It is regarded as his first tragi-comic play and the first time he used off-stage characters to great effect. It is also the single most successful Ayckbourn play both in the West End and Broadway and some would argue it even predicted the ruthless entrepreneurial capitalism of the Thatcher years.
And yet in 1972, it was a play whose dark edge meant the playwright was not convinced it would survive the summer season, never mind the next four decades.
Absurd Person Singular followed in the footsteps of Alan’s previous play Time And Time Again, which he considered his first character-driven play, but drawing on a far darker element and venturing into the tragi-comic genre which the playwright has since become synonymous with.
”I've tried to explore people a little more, and at the same time to cut back some of the high jinks.”
The title - apparently thought of whilst in an elevator - was announced in early 1972 without a play attached and was itself recycled from another unwritten work. It was actually written through the night whilst he directed another play during the day and was delivered to the latest possible deadline: the first day of rehearsals!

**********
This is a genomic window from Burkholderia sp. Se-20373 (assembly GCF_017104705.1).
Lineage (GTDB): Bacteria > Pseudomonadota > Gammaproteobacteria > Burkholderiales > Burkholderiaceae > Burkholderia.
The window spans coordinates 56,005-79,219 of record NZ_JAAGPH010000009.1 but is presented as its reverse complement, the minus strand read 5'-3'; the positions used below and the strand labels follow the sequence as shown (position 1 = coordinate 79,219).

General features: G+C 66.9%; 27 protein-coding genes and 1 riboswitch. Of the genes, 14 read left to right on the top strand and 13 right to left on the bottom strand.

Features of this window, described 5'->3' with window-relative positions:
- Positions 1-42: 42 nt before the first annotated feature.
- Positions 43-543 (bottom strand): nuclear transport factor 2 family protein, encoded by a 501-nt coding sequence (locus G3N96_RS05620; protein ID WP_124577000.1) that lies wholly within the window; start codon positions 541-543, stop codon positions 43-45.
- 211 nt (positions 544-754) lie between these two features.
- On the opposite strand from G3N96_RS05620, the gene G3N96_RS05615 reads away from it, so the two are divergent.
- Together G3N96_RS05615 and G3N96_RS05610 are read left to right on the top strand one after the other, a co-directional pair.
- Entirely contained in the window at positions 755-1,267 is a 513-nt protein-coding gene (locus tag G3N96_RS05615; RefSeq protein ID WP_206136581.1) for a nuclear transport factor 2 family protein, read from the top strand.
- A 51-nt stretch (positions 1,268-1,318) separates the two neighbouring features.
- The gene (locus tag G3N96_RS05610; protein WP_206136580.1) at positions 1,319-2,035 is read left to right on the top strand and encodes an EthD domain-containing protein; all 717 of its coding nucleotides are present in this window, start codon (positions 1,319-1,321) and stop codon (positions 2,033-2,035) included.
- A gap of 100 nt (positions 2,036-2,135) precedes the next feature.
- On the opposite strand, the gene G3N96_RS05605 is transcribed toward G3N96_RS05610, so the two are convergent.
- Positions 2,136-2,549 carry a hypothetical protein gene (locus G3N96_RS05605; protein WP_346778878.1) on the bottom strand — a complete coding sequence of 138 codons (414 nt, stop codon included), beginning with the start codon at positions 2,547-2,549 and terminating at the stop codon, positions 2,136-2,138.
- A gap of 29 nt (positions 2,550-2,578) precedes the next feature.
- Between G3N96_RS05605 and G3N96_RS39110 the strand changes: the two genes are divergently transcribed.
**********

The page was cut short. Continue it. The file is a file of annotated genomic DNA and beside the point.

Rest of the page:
The writing process did not get off to a good start and was so unpromising that, ten pages in, Alan tore up the script and started again. Although the theme was sound with regards to the social rise of one ruthless couple at the expense of others, he felt his original structure of four couples in three living rooms over three Christmases was tedious and boring; the location was wrong and one couple was overwhelming the play. He decided to locate the action ‘off-stage’ in the kitchen and relegate Dick and Lottie Potter to off-stage. This was an elegant solution as the playwright realised the moments of interest at these parties (indeed, any party!) were being said in private in the kitchen and the Potters were far more effective in limited, unseen doses.